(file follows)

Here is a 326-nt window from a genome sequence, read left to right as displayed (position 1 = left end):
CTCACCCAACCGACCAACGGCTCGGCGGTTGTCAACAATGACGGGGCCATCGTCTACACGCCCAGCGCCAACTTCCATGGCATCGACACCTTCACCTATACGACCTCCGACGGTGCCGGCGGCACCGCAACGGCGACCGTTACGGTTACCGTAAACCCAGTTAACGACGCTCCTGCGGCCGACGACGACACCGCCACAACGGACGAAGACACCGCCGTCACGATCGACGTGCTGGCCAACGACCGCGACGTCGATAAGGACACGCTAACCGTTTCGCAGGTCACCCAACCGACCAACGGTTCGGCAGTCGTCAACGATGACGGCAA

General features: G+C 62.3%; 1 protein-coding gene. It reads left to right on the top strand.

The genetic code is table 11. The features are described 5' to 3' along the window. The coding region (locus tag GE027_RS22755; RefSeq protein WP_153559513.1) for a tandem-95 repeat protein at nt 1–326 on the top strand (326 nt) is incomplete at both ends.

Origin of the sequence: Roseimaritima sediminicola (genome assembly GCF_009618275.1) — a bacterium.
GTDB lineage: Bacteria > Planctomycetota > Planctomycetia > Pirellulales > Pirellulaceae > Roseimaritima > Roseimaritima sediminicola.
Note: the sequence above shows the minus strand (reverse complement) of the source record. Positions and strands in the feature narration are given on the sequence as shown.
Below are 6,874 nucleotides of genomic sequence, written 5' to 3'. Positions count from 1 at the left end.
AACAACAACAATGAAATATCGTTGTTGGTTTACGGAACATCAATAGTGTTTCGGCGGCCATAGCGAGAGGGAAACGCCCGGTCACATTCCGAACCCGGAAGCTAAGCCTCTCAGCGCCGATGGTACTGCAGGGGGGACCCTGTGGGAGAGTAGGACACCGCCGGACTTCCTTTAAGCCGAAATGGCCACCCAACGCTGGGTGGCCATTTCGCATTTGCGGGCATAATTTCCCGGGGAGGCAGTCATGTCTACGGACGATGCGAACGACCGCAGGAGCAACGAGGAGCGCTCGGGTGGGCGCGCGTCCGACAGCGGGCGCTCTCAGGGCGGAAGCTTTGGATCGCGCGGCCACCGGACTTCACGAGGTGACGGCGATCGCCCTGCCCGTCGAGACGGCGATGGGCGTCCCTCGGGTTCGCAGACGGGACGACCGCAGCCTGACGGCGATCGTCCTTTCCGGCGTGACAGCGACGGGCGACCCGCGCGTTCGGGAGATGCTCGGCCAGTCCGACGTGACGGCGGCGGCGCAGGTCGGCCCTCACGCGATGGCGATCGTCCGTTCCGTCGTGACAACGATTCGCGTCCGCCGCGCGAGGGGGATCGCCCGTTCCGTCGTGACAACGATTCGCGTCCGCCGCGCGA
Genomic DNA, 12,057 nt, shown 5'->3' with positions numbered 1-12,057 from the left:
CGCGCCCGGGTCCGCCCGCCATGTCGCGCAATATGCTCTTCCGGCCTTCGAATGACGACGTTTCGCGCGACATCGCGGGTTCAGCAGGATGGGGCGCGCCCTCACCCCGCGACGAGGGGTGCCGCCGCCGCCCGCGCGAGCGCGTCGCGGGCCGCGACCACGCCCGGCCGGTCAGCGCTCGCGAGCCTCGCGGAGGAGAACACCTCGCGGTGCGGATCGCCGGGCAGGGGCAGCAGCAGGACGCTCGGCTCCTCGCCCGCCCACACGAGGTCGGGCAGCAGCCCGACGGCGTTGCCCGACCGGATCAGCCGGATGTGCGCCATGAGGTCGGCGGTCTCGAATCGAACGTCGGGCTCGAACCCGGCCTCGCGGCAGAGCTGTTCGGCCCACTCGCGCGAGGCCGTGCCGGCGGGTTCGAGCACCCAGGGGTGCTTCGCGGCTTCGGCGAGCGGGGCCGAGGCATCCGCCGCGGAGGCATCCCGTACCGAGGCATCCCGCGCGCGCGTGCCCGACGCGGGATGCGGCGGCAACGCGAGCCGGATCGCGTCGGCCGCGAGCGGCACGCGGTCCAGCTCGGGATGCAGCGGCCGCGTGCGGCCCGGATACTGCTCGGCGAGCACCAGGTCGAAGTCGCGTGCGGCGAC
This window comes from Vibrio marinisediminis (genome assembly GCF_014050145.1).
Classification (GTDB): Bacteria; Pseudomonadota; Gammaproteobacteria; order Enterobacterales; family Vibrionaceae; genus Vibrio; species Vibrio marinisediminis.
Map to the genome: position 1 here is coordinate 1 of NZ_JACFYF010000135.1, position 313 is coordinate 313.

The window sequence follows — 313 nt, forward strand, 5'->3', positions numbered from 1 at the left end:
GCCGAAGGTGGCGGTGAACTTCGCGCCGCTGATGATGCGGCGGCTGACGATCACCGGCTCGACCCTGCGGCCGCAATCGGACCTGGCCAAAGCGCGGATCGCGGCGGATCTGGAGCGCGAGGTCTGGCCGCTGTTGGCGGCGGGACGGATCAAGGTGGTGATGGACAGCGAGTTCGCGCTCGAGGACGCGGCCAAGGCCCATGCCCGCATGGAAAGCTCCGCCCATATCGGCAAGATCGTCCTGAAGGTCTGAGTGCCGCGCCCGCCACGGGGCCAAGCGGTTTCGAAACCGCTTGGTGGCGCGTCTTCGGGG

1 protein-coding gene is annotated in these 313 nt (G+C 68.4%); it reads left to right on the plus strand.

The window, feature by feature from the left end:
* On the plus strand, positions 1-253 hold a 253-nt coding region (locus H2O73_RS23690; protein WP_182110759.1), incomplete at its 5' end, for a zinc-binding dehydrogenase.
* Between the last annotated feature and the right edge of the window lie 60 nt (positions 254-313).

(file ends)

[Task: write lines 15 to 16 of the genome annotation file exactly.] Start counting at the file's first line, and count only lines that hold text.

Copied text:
The window sequence follows — 313 nt, forward strand, 5'->3', positions numbered from 1 at the left end:
GCCGAAGGTGGCGGTGAACTTCGCGCCGCTGATGATGCGGCGGCTGACGATCACCGGCTCGACCCTGCGGCCGCAATCGGACCTGGCCAAAGCGCGGATCGCGGCGGATCTGGAGCGCGAGGTCTGGCCGCTGTTGGCGGCGGGACGGATCAAGGTGGTGATGGACAGCGAGTTCGCGCTCGAGGACGCGGCCAAGGCCCATGCCCGCATGGAAAGCTCCGCCCATATCGGCAAGATCGTCCTGAAGGTCTGAGTGCCGCGCCCGCCACGGGGCCAAGCGGTTTCGAAACCGCTTGGTGGCGCGTCTTCGGGG